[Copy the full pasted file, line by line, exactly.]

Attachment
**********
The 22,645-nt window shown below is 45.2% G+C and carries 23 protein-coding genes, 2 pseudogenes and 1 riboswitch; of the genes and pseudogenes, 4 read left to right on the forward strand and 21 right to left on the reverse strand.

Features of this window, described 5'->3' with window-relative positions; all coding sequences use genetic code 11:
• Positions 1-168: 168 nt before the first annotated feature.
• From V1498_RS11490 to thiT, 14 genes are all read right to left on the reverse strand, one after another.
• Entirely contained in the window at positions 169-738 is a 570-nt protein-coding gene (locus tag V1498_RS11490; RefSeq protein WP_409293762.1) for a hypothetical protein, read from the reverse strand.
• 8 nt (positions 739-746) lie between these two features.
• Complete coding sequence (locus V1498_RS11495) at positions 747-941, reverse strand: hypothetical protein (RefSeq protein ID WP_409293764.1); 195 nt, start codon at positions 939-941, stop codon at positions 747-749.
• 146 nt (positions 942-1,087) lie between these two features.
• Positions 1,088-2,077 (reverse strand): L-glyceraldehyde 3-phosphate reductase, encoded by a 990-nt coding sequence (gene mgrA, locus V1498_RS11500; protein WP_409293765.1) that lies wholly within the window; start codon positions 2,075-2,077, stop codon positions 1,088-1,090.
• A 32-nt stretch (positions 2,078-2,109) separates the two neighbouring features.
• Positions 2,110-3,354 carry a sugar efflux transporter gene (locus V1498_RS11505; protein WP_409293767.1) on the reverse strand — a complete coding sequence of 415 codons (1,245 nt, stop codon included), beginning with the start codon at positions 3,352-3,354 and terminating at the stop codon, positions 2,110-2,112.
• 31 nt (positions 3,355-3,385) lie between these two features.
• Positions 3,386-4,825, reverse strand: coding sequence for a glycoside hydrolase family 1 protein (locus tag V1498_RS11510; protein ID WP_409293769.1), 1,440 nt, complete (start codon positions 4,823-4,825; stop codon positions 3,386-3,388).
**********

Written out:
The 22,645-nt window shown below is 45.2% G+C and carries 23 protein-coding genes, 2 pseudogenes and 1 riboswitch; of the genes and pseudogenes, 4 read left to right on the forward strand and 21 right to left on the reverse strand.

Features of this window, described 5'->3' with window-relative positions; all coding sequences use genetic code 11:
• Positions 1-168: 168 nt before the first annotated feature.
• From V1498_RS11490 to thiT, 14 genes are all read right to left on the reverse strand, one after another.
• Entirely contained in the window at positions 169-738 is a 570-nt protein-coding gene (locus tag V1498_RS11490; RefSeq protein WP_409293762.1) for a hypothetical protein, read from the reverse strand.
• 8 nt (positions 739-746) lie between these two features.
• Complete coding sequence (locus V1498_RS11495) at positions 747-941, reverse strand: hypothetical protein (RefSeq protein ID WP_409293764.1); 195 nt, start codon at positions 939-941, stop codon at positions 747-749.
• 146 nt (positions 942-1,087) lie between these two features.
• Positions 1,088-2,077 (reverse strand): L-glyceraldehyde 3-phosphate reductase, encoded by a 990-nt coding sequence (gene mgrA, locus V1498_RS11500; protein WP_409293765.1) that lies wholly within the window; start codon positions 2,075-2,077, stop codon positions 1,088-1,090.
• A 32-nt stretch (positions 2,078-2,109) separates the two neighbouring features.
• Positions 2,110-3,354 carry a sugar efflux transporter gene (locus V1498_RS11505; protein WP_409293767.1) on the reverse strand — a complete coding sequence of 415 codons (1,245 nt, stop codon included), beginning with the start codon at positions 3,352-3,354 and terminating at the stop codon, positions 2,110-2,112.
• 31 nt (positions 3,355-3,385) lie between these two features.
• Positions 3,386-4,825, reverse strand: coding sequence for a glycoside hydrolase family 1 protein (locus tag V1498_RS11510; protein ID WP_409293769.1), 1,440 nt, complete (start codon positions 4,823-4,825; stop codon positions 3,386-3,388).